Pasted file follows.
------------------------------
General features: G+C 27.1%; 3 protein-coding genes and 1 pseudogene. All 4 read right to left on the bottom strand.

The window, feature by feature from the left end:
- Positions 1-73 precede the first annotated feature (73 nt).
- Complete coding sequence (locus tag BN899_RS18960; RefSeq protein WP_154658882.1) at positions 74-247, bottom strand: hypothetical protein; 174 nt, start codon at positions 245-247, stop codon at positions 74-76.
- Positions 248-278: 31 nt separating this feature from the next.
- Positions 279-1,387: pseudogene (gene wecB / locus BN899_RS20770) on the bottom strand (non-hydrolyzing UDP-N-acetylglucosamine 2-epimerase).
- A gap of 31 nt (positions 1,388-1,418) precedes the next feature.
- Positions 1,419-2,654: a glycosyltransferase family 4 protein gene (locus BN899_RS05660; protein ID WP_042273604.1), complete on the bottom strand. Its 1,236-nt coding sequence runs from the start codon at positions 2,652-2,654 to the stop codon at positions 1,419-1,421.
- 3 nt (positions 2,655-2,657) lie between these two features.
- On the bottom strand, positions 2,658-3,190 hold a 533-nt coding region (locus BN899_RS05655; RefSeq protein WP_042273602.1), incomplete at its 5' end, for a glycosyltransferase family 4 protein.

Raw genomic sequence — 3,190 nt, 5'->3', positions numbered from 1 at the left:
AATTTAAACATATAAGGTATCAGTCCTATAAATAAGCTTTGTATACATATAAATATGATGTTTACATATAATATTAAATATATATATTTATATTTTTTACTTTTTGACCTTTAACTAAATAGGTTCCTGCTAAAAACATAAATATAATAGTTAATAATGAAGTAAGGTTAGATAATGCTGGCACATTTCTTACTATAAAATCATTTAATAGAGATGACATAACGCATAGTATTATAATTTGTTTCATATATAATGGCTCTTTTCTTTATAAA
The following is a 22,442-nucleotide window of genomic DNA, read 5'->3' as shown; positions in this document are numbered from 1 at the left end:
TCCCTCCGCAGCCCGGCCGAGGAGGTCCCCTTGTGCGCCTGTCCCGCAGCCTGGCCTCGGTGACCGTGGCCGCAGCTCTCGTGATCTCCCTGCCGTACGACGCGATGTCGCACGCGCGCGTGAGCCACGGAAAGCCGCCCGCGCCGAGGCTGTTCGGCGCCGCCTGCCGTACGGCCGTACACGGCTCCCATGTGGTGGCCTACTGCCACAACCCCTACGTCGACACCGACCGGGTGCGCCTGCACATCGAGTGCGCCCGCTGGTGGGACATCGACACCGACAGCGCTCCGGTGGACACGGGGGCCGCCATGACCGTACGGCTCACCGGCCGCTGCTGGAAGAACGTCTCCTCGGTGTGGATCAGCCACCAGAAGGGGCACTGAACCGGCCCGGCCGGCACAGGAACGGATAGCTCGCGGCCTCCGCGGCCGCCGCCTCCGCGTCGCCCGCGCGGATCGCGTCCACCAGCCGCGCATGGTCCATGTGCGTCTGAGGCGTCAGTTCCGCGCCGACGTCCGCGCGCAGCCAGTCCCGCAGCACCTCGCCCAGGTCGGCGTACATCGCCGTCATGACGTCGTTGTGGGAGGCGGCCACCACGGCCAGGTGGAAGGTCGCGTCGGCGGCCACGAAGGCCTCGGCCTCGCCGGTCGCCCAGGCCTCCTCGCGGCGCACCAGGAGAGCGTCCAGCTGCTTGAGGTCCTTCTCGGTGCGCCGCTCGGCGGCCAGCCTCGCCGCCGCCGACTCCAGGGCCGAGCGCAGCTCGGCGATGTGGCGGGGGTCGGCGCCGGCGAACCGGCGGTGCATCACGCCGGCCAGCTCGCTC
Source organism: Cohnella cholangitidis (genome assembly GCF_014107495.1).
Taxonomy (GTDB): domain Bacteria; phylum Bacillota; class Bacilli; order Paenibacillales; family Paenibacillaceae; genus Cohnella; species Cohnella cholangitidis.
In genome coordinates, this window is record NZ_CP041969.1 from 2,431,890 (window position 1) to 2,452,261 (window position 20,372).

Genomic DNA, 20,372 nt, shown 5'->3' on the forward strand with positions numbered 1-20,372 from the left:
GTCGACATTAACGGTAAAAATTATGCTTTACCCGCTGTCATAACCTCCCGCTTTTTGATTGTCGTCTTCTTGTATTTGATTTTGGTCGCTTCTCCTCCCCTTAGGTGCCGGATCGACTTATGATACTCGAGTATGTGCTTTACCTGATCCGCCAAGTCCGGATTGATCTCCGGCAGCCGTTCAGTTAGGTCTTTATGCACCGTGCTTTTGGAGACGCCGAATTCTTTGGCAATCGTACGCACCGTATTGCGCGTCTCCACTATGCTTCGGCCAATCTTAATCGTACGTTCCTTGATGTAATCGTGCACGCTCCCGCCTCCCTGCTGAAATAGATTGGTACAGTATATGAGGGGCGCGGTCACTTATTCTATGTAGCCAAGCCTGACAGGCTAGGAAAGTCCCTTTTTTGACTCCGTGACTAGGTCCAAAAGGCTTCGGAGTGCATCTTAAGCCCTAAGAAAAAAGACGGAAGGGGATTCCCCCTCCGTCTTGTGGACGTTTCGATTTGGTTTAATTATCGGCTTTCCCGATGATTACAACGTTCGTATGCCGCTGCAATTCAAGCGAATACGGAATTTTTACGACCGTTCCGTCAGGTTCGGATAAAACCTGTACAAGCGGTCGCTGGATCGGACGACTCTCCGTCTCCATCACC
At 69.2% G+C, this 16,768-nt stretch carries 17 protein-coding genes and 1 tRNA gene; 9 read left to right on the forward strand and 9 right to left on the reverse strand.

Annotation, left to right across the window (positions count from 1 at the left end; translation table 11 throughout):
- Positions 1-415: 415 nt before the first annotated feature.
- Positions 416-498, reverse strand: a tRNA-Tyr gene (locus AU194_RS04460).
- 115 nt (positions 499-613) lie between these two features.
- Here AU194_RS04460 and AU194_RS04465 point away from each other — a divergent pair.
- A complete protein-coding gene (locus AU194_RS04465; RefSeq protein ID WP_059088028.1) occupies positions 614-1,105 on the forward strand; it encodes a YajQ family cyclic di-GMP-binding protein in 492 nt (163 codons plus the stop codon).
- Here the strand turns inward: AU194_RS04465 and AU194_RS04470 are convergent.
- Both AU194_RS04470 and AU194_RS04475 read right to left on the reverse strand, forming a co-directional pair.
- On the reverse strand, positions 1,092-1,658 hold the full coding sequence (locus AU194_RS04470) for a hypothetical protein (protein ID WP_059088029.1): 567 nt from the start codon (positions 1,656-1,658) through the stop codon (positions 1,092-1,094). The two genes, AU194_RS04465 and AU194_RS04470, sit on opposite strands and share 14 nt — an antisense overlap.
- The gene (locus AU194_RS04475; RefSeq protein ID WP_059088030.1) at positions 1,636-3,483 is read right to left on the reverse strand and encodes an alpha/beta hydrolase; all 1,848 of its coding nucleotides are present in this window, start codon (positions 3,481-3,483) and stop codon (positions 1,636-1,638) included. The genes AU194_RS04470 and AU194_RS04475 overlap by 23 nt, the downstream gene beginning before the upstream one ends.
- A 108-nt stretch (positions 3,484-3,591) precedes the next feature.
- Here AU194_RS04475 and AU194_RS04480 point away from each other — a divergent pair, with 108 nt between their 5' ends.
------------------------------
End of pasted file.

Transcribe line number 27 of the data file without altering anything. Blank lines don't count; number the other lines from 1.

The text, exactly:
- Here the strand turns inward: AU194_RS04465 and AU194_RS04470 are convergent.